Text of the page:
Nine years ago, unemployment in the Greater Lowell area was nearly 10 percent. Today it is less than 3 percent.

Nine years ago we had the highest unemployment rate of any industrial state in the nation. Today it is the lowest.

In the last decade, we have created nearly 450,000 new jobs in businesses and in fields that were unheard of even a generation ago.

We are better paid, better cared for, and better off than at any time in our history.

In the last year Jane Swift and I have achieved many of our goals for this state.

We have made our neighborhoods safer by enforcing our laws and supporting the men and women who protect us.

We have kept our promise to our children by increasing state funding for education seven years in a row, and by holding schools accountable for the quality of their education. Here in Lowell, we have committed more than $300 million to new and renovated schools.

Jane Swift and I are investing in our future. The pounding of pile drivers you hear all across Massachusetts is the sound of opportunity knocking as one of the oldest states in the nation becomes one of the newest right before our eyes.

Here in Lowell, we're working with the city to redevelop Lawrence Mills and expand UMass-Lowell. We're fixing Route 3 to make travel more convenient and to help businesses grow. We've added LeLacheur Park, developed the North Canal area and built an impressive new arena to honor a great statesman, Senator Paul Tsongas.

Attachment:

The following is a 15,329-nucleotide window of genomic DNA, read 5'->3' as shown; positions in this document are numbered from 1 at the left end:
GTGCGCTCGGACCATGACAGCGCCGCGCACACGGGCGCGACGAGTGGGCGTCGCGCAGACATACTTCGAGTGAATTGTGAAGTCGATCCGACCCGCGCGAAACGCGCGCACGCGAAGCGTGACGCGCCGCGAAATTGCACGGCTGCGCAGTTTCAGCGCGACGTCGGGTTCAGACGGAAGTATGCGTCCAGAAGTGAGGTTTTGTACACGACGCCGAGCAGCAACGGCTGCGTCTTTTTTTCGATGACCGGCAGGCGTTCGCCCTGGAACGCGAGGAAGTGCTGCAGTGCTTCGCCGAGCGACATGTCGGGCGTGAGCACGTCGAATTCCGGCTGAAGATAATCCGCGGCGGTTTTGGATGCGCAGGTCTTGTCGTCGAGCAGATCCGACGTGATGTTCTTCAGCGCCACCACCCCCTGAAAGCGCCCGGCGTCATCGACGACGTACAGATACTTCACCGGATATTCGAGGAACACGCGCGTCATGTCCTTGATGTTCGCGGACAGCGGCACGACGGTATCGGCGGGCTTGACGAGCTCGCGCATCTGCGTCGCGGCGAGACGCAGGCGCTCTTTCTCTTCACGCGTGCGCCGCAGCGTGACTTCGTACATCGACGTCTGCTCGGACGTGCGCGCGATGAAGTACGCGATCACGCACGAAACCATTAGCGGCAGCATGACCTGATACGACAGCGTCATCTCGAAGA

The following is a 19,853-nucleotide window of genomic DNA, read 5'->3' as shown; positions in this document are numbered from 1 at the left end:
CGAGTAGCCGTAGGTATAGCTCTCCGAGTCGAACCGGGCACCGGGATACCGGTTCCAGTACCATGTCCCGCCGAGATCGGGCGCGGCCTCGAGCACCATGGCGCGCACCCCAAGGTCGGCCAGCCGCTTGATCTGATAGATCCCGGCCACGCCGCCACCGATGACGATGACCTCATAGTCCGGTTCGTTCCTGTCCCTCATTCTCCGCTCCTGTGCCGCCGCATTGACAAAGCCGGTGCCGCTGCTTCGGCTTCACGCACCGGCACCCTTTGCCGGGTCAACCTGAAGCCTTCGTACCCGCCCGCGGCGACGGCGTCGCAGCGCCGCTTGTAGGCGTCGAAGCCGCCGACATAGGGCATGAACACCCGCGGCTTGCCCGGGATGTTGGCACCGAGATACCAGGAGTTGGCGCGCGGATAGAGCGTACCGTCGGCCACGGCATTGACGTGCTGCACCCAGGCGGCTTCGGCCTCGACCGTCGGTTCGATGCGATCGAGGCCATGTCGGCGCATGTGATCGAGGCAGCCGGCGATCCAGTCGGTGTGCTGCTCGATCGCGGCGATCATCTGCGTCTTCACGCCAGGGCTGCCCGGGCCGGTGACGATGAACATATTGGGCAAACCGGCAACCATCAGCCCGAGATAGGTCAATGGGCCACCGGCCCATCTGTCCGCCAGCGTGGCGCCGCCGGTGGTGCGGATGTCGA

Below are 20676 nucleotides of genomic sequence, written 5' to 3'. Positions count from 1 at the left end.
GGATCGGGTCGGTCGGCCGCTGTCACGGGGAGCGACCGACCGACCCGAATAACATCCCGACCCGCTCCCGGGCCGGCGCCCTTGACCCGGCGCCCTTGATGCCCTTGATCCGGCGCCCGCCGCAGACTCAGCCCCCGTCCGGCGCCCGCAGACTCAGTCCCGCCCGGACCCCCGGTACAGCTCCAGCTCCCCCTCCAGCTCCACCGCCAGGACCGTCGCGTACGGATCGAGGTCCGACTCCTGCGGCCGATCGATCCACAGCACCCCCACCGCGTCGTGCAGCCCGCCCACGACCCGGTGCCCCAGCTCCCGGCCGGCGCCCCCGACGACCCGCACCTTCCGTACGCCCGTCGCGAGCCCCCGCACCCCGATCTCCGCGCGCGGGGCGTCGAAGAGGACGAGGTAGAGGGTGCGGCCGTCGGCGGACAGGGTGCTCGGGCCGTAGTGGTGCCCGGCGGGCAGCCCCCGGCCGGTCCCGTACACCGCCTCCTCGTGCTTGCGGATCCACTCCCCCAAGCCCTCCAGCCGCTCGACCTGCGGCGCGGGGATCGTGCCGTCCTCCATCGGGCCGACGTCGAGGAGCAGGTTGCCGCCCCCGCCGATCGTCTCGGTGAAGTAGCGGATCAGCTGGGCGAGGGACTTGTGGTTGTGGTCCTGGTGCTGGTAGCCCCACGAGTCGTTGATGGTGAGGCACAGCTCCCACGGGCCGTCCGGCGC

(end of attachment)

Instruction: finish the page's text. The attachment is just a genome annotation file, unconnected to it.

We are rebuilding Lowell, and the rest of Massachusetts, from a new position of strength. A short decade ago our bond rating ranked dead last. Just this month Moody's Investor Services upgraded our bonds again, for the 4th time in eight years which should save taxpayers $100 million in borrowing costs.

But one of the costs of that prosperity is the pressure that it puts on open space. That is why I have made the protection of this precious natural resource a priority. Across this state we have acquired open space at an unprecedented rate, protecting the character and environmental richness of our state, which is our true common wealth.

And as this state continues to move from the old to the new economy, reusing old industrial sites will be critical. Our Brownfields program represents a tremendous opportunity to turn these ugly eyesores into sights for sore eyes in those areas of the state that need creative ways to reach their full potential.